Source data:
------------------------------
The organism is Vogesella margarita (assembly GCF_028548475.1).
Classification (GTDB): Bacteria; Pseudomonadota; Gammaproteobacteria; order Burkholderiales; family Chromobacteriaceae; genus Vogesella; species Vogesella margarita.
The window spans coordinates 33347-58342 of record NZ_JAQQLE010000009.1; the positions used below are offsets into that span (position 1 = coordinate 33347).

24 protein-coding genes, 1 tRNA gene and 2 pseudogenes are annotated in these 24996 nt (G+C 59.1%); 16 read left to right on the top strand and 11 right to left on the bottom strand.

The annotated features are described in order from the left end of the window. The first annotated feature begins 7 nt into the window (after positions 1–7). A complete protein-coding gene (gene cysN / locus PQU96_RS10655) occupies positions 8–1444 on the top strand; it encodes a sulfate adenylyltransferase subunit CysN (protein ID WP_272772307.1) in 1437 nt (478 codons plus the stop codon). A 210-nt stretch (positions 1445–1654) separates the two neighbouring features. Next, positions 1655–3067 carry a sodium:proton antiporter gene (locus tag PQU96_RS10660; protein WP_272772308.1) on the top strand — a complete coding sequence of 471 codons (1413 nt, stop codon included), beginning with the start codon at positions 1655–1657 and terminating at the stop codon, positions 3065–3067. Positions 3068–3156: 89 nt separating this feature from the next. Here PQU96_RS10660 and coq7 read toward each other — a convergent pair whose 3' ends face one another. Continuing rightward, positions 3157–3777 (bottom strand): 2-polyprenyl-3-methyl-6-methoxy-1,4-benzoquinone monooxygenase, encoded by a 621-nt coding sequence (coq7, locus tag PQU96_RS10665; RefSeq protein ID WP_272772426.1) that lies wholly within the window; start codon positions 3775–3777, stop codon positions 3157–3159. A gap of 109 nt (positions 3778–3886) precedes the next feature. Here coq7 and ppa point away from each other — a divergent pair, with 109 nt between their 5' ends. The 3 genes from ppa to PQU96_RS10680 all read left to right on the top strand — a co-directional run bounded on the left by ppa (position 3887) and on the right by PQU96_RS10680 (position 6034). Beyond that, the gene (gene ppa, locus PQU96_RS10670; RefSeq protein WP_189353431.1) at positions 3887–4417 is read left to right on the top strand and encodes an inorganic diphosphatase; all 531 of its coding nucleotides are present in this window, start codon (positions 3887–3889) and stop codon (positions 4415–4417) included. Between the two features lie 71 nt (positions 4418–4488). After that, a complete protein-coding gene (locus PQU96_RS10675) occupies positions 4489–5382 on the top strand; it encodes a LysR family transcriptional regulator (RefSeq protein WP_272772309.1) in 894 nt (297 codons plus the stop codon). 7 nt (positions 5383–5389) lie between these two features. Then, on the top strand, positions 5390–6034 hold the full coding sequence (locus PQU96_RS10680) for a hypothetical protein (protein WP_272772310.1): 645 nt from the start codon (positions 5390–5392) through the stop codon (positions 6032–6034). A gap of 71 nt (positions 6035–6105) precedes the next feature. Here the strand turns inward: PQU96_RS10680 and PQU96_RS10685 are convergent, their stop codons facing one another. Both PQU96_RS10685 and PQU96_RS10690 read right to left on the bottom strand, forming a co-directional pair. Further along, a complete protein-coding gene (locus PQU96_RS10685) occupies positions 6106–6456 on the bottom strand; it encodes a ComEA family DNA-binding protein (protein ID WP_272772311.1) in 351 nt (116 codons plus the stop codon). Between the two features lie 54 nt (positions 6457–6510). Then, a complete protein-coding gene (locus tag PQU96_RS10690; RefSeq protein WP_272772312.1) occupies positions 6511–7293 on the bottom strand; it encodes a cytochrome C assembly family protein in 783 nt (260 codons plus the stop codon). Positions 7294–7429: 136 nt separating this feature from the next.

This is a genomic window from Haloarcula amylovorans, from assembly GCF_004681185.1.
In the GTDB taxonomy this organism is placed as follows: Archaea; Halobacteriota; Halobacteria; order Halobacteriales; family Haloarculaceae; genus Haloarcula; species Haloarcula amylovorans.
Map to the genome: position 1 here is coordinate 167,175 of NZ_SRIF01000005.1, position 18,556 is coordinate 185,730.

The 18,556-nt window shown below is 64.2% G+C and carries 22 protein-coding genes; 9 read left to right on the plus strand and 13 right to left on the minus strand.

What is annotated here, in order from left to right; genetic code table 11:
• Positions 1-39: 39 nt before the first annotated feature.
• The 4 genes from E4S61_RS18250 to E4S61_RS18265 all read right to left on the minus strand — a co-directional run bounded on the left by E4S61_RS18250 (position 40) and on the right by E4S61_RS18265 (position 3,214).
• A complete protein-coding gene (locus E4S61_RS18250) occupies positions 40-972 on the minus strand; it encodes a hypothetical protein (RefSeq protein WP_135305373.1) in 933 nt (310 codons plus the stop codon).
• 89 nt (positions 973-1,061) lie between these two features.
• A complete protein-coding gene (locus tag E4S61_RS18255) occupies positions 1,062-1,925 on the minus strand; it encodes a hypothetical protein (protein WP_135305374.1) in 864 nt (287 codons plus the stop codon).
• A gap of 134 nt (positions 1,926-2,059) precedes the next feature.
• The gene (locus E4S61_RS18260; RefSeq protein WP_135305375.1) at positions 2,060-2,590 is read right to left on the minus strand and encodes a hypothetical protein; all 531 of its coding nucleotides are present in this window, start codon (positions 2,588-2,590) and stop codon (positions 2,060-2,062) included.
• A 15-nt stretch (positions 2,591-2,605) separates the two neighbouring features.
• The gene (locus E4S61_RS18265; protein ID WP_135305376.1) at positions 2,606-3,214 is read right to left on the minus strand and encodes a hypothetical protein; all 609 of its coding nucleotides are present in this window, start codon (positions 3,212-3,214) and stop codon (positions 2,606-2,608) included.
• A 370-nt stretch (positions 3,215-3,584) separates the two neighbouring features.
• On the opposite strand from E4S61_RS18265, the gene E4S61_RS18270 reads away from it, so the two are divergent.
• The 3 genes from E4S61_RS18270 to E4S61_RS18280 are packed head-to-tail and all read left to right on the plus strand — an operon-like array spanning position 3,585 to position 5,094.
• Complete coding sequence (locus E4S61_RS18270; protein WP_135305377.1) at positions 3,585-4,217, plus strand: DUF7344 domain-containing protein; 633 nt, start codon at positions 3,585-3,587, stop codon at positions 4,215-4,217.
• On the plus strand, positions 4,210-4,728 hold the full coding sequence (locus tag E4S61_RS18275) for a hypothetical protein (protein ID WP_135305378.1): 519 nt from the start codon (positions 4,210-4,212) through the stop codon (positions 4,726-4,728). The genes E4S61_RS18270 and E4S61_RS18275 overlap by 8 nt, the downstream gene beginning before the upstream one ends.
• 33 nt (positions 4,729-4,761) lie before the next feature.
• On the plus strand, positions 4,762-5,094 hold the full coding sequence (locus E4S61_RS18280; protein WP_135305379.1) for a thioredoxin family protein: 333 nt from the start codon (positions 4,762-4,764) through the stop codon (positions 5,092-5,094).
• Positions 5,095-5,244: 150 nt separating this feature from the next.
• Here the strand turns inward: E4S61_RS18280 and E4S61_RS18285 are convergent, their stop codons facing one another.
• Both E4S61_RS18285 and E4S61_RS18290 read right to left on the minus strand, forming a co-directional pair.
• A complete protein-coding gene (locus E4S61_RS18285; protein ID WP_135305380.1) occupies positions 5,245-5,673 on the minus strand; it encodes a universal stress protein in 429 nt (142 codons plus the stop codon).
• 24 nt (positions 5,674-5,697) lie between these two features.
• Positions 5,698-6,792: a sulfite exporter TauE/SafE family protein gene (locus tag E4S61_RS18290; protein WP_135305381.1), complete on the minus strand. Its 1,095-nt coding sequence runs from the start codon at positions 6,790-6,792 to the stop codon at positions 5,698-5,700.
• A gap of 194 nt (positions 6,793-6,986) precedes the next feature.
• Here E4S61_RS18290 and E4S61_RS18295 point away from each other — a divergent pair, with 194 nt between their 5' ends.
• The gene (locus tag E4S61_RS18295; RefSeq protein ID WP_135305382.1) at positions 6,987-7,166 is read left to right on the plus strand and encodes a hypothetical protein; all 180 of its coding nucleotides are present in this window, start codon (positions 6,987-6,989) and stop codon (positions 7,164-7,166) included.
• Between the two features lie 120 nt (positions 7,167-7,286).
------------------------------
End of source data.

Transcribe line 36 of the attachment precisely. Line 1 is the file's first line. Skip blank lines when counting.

• Between the two features lie 120 nt (positions 7,167-7,286).